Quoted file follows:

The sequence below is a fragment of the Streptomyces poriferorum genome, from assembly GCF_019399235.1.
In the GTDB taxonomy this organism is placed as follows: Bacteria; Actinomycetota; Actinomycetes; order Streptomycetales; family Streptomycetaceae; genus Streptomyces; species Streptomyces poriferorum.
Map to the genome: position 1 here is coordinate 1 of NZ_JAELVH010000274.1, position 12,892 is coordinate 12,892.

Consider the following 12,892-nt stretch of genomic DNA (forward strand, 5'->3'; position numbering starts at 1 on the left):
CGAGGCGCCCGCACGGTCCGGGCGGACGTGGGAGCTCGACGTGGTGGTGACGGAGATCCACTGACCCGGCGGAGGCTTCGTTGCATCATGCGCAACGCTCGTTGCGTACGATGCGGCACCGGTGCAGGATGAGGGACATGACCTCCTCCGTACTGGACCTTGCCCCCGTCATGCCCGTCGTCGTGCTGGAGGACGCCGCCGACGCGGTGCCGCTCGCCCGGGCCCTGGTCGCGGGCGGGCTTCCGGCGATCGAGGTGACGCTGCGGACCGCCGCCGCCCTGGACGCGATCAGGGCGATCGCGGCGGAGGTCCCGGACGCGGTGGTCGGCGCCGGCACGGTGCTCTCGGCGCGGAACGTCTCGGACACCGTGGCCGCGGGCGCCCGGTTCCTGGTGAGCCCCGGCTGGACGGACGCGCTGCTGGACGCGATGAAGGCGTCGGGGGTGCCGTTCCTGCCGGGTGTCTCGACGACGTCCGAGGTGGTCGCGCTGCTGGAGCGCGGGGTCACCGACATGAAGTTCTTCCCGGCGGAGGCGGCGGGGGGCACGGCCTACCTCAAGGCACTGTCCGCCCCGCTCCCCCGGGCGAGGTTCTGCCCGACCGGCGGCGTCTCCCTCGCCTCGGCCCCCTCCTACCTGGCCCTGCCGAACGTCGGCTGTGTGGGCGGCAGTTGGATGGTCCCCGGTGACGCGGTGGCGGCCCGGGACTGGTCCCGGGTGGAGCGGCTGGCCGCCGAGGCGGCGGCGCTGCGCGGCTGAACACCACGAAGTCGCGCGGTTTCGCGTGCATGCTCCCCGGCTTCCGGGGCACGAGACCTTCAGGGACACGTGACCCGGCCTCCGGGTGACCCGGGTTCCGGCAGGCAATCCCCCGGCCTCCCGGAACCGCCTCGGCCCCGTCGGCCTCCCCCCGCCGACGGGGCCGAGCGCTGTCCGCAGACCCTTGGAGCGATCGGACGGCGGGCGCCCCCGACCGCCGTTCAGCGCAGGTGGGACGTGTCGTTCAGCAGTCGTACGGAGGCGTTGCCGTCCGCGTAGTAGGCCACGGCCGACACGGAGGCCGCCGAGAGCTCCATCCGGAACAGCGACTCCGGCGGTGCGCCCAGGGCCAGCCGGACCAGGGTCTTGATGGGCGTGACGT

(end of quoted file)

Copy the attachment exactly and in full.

The sequence below is a fragment of the Streptomyces poriferorum genome, from assembly GCF_019399235.1.
In the GTDB taxonomy this organism is placed as follows: Bacteria; Actinomycetota; Actinomycetes; order Streptomycetales; family Streptomycetaceae; genus Streptomyces; species Streptomyces poriferorum.
Map to the genome: position 1 here is coordinate 1 of NZ_JAELVH010000274.1, position 12,892 is coordinate 12,892.

Consider the following 12,892-nt stretch of genomic DNA (forward strand, 5'->3'; position numbering starts at 1 on the left):
CGAGGCGCCCGCACGGTCCGGGCGGACGTGGGAGCTCGACGTGGTGGTGACGGAGATCCACTGACCCGGCGGAGGCTTCGTTGCATCATGCGCAACGCTCGTTGCGTACGATGCGGCACCGGTGCAGGATGAGGGACATGACCTCCTCCGTACTGGACCTTGCCCCCGTCATGCCCGTCGTCGTGCTGGAGGACGCCGCCGACGCGGTGCCGCTCGCCCGGGCCCTGGTCGCGGGCGGGCTTCCGGCGATCGAGGTGACGCTGCGGACCGCCGCCGCCCTGGACGCGATCAGGGCGATCGCGGCGGAGGTCCCGGACGCGGTGGTCGGCGCCGGCACGGTGCTCTCGGCGCGGAACGTCTCGGACACCGTGGCCGCGGGCGCCCGGTTCCTGGTGAGCCCCGGCTGGACGGACGCGCTGCTGGACGCGATGAAGGCGTCGGGGGTGCCGTTCCTGCCGGGTGTCTCGACGACGTCCGAGGTGGTCGCGCTGCTGGAGCGCGGGGTCACCGACATGAAGTTCTTCCCGGCGGAGGCGGCGGGGGGCACGGCCTACCTCAAGGCACTGTCCGCCCCGCTCCCCCGGGCGAGGTTCTGCCCGACCGGCGGCGTCTCCCTCGCCTCGGCCCCCTCCTACCTGGCCCTGCCGAACGTCGGCTGTGTGGGCGGCAGTTGGATGGTCCCCGGTGACGCGGTGGCGGCCCGGGACTGGTCCCGGGTGGAGCGGCTGGCCGCCGAGGCGGCGGCGCTGCGCGGCTGAACACCACGAAGTCGCGCGGTTTCGCGTGCATGCTCCCCGGCTTCCGGGGCACGAGACCTTCAGGGACACGTGACCCGGCCTCCGGGTGACCCGGGTTCCGGCAGGCAATCCCCCGGCCTCCCGGAACCGCCTCGGCCCCGTCGGCCTCCCCCCGCCGACGGGGCCGAGCGCTGTCCGCAGACCCTTGGAGCGATCGGACGGCGGGCGCCCCCGACCGCCGTTCAGCGCAGGTGGGACGTGTCGTTCAGCAGTCGTACGGAGGCGTTGCCGTCCGCGTAGTAGGCCACGGCCGACACGGAGGCCGCCGAGAGCTCCATCCGGAACAGCGACTCCGGCGGTGCGCCCAGGGCCAGCCGGACCAGGGTCTTGATGGGCGTGACGT